*Shamil Maksyutov1, Rajesh Janardanan1, Tomohiro Oda2, Makoto Saito1, Yukio Yoshida1, Johannes W Kaiser3, Vinu Valsala4, Edward Dlugokencky5, Tsuneo Matsunaga1 (1.National Institute for Environmental Studies, Tsukuba, Japan, 2.USRA/NASA GSFC, Greenbelt, USA, 3.DWD, Offenbach, Germany, 4.Indian Institute for Tropical Meteorology, Pune, India, 5.Global Monitoring Division, NOAA, Boulder, USA)
A (Atmospheric and Hydrospheric Sciences ) » A-CG Complex & General
[A-CG49] Greenhouse Gas Monitoring from Space: Current Capabilities, Challenges, and Future Needs
convener:kurosu thomas p(Jet Propulsion Laboratory, California Institute of Technology), Annmarie Eldering(Jet Propulsion Laboratory), Akihiko Kuze(Japan Aerospace Exploration Agency), Tsuneo Matsunaga(Center for Global Environmental Research and Satellite Observation Center, National Institute for Environmental Studies)
In a circulation letter of their Position Statement on Climate, the AGU writes
"Human-caused climate change is one of the most serious issues of our time. It will cause increasing health, economic, security, and ecological risks, from heat-related deaths and illnesses, hazards such as flooding, water scarcity, wildfire, and extreme weather and impacts to coastal infrastructure, agriculture, fisheries, and global migration."
With the constantly growing threat anthropogenically-induced climate change, global to local monitoring of atmospheric greenhouse gas (GHG) concentrations becomes increasingly important. Over the past decade, space-based GHG sensors have contributed substantially to our understanding of CO2 and CH4 emission sources and natural sinks on global and regional scales. Recent advances in these sensors have now extended these capabilities for studies of more compact sources, including large urban areas. NASAs OCO-3 on the ISS and Japans TANSO-FTS-2 on GOSAT-2 include target mapping modes that continue and extend the observation records of their precursors, and the Canadian commercial GHGSat provides high spatial resolution observations of CO2 and CH4 over selectable locations on the Earth. Sentinel 5P/TROPOMI measures CH4 with a wide swath instrument with daily near-global coverage. Future GHG observing systems are expected to further improve on the bridging of global and local scales, to provide optimized data records as basis for climate change mitigation policies.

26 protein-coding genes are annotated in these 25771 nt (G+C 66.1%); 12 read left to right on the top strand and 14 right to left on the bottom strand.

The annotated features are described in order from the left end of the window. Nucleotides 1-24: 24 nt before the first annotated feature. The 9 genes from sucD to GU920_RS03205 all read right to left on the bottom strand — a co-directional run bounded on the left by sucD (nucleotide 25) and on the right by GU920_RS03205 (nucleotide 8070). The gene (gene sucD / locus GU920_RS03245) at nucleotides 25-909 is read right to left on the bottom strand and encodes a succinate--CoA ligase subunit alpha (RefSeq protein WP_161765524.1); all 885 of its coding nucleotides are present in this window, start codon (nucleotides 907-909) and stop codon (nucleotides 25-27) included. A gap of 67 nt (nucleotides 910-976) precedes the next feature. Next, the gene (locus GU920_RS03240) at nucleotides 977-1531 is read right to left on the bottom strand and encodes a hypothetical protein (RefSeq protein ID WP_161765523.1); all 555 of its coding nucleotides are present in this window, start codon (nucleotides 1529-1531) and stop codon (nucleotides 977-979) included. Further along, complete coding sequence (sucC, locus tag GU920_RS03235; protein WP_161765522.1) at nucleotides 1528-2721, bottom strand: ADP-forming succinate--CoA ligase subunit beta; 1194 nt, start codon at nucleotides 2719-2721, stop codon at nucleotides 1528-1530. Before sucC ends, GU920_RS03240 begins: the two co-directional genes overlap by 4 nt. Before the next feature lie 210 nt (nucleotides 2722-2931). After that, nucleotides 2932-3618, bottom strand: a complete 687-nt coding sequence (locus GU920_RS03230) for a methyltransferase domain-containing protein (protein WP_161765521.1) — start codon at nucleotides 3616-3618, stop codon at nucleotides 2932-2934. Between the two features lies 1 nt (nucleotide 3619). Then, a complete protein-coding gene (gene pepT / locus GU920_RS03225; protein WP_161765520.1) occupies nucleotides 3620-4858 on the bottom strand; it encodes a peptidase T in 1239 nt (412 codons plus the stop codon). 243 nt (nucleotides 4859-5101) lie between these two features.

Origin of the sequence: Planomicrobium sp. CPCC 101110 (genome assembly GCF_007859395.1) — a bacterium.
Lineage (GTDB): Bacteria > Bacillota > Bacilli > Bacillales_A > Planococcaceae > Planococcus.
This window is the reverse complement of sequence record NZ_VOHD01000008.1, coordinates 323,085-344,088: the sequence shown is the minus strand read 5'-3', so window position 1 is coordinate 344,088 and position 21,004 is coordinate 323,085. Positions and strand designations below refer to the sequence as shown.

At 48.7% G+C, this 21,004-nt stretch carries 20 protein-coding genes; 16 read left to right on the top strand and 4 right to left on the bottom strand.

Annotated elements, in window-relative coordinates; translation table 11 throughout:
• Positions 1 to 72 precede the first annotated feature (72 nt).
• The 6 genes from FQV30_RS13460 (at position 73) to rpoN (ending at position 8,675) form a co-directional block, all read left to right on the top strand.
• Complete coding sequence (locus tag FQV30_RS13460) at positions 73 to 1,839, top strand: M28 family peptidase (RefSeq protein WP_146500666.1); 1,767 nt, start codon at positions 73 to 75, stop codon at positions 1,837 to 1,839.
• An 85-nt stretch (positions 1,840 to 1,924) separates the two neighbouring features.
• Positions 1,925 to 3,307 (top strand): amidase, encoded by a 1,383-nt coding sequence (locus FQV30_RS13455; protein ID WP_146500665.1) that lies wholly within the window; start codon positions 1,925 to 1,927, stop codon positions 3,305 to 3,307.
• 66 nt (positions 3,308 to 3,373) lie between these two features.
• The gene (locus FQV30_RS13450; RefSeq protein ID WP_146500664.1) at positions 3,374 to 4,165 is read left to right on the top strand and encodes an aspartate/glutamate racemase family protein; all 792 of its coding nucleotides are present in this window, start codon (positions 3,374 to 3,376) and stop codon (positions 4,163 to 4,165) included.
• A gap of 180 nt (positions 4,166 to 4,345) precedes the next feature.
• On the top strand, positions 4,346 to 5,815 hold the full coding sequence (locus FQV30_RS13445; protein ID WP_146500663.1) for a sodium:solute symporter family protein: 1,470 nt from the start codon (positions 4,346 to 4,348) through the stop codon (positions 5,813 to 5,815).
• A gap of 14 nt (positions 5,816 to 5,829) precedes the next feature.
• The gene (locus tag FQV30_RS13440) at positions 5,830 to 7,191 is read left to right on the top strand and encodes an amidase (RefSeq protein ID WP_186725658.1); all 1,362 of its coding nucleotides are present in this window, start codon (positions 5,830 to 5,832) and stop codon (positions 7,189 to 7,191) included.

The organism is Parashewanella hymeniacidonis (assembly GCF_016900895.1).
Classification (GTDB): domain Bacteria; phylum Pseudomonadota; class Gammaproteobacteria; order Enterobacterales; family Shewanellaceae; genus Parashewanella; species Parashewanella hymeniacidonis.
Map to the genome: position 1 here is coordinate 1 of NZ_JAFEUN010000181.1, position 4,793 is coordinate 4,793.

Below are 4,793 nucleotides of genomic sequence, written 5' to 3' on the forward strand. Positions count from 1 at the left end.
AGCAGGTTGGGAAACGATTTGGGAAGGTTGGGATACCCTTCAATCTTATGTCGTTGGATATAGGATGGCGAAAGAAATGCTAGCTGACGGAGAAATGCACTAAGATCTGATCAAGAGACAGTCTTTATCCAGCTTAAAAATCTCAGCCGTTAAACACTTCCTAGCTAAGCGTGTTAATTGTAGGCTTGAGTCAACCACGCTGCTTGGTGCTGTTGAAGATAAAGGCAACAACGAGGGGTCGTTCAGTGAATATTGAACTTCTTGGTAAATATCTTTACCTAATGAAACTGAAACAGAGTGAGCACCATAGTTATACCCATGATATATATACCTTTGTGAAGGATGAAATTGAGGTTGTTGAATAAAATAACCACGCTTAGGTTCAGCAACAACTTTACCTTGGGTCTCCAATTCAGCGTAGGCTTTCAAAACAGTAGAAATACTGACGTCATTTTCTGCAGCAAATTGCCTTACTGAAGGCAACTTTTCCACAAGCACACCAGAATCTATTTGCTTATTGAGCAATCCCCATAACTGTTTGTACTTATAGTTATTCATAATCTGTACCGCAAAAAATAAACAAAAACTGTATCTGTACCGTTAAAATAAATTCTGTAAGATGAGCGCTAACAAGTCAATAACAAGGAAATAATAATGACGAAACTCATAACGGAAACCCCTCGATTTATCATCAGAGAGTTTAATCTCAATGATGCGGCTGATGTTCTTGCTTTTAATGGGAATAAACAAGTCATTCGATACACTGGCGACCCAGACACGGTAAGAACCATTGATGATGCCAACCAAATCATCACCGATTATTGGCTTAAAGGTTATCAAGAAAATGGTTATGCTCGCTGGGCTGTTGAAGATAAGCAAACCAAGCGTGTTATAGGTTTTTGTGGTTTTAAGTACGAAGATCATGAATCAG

We propose a session that focuses on the following aspects of space-based GHG monitoring: (1) capabilities of currently operating sensors measuring greenhouse gases on global to local scales, including OCO-2&3, TANSO-FTS/2, GHGsat, TROPOMI, and TANSAT; (2) identification and quantification of shortfalls in current data records, and requirements for future observation strategies; and (3) future observing systems and how these will address current gaps in GHG monitoring.
*TRIEU THI NGOC TRAN1, Isamu Morino1, Osamu Uchino1, Yukitomo Tsutsumi1, Tetsu Sakai2, Tomohiro Nagai2, Akihiro Yamazaki2, Hiroshi Okumura3, Kouhei Arai3, Ben Liley4 (1.National Institute for Environmental Studies (NIES), Tsukuba, Japan, 2.Meteorological Research Institute, Japan Meteorological Agency, Tsukuba, Japan, 3.Graduate school of Science and Engineering, Saga University, Saga, Japan, 4.National Institute of Water and Atmospheric Research, Lauder, New Zealand)
*David Crisp1 (1.Jet Propulsion Laboratory, California Institute of Technology)